cancel
Showing results for 
Search instead for 
Did you mean: 

Do you and your SO have similar beliefs around money?

DogwoodLynx
Valued Member

Do you and your SO have similar beliefs around money?

How early in the relationship did the subject of money/personal finance come up? Were there challenges initially? Has it been easier or harder to manage money since meeting your SO? 

 

Im trying to get back in the dating world. Lol

 

Thanks!






5 REPLIES 5
MarkintheHV
Regular Contributor

Re: Do you and your SO have similar beliefs around money?

We had our discussion after marriage.  I was the one who was not very responsible (bills paid, but no savings), she was the miser.  Luckily, she got me on the right track and everything has worked out.  Looking back, I would say to have the discussion about the time things started to get serious.  If I were dating, I do not think I would be open to having that discussion with someone that I was not serious about spending the rest of my life with.

BoA CCR - $45k | Amex BCP - $45k | NFCU Flagship - $41k | X1 - $35k | Amazon Amex - 30k | Chase Amazon - 10k
Message 2 of 6
txwallflower
Established Member

Re: Do you and your SO have similar beliefs around money?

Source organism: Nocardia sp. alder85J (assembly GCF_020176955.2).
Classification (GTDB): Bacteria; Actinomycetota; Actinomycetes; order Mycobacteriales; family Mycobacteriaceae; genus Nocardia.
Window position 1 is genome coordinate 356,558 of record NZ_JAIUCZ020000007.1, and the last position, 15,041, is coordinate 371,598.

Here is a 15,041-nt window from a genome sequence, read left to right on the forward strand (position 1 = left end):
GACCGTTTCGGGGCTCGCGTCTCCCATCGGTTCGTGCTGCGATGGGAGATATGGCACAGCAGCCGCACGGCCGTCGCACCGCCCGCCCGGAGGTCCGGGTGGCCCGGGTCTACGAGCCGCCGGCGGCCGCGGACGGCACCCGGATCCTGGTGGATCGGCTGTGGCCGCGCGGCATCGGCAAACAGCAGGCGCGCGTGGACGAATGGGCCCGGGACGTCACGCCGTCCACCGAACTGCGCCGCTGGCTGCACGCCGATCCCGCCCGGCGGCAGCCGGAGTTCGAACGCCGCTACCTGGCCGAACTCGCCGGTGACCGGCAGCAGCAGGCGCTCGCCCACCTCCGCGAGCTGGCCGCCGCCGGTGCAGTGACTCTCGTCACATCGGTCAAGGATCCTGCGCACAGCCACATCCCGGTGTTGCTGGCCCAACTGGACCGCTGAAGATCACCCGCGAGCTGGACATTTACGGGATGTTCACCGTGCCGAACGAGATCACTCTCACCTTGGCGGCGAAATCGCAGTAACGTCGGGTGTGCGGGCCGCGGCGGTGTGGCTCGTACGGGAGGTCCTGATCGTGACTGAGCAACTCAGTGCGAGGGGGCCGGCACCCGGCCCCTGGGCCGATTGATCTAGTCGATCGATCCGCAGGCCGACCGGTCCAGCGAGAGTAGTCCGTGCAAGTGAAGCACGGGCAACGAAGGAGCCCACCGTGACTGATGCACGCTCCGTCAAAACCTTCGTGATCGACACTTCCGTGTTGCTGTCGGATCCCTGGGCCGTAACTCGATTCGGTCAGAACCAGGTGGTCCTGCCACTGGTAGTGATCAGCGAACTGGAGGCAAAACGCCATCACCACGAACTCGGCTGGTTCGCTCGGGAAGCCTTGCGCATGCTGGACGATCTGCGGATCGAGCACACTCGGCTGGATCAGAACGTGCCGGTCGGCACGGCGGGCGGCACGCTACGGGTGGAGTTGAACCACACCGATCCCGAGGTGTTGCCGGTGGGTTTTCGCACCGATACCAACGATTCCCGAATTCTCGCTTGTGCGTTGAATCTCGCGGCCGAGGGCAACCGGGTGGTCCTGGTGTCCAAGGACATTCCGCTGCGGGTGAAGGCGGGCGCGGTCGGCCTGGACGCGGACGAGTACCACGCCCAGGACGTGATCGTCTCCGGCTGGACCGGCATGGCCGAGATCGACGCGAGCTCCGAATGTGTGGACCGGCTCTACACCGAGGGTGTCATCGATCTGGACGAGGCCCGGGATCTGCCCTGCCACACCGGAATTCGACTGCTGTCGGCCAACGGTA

This was my experience.  Hopefully you will not put yourself in the same position I did. I moved across the country for my job so didn't know anyone or had any family near me.  I met my BF at work. He was divorced, no children.  I was single, no children. Mid-30's. He owned a home in the suburbs and I rented an apartment downtown. After a year of dating we got engaged. We had never discussed finances since we were not living together. We paid our own bills.

 

He was also in the Army reserves but to get the promotion he wanted he needed to attend Officier Candidate School for a year which wasn't located where we lived. So I moved out of my apartment and into his house since after we were married that is where we would live. To be honest I didn't like the house or the location but it was fine for now.  He continued to pay the mortgage/insurance and I paid the utility/water  bills which allowed me to save toward the wedding.

 

When he graduated and came home was when I first tried to have a discussion with him about the wedding/honeymoon expenses.  He said he would try to save some money. Total cost was 40K as he is not a lay on the beach kind of guy so we spent almost a month on an African safari. My parent gave us 10k and his parents paid for the rehearsal dinner.  Everything else went on my credit cards as I dealt with getting the venue, caterers, booked the honeymoon.  He provided some imput just not any financial input.  Red Flag #1.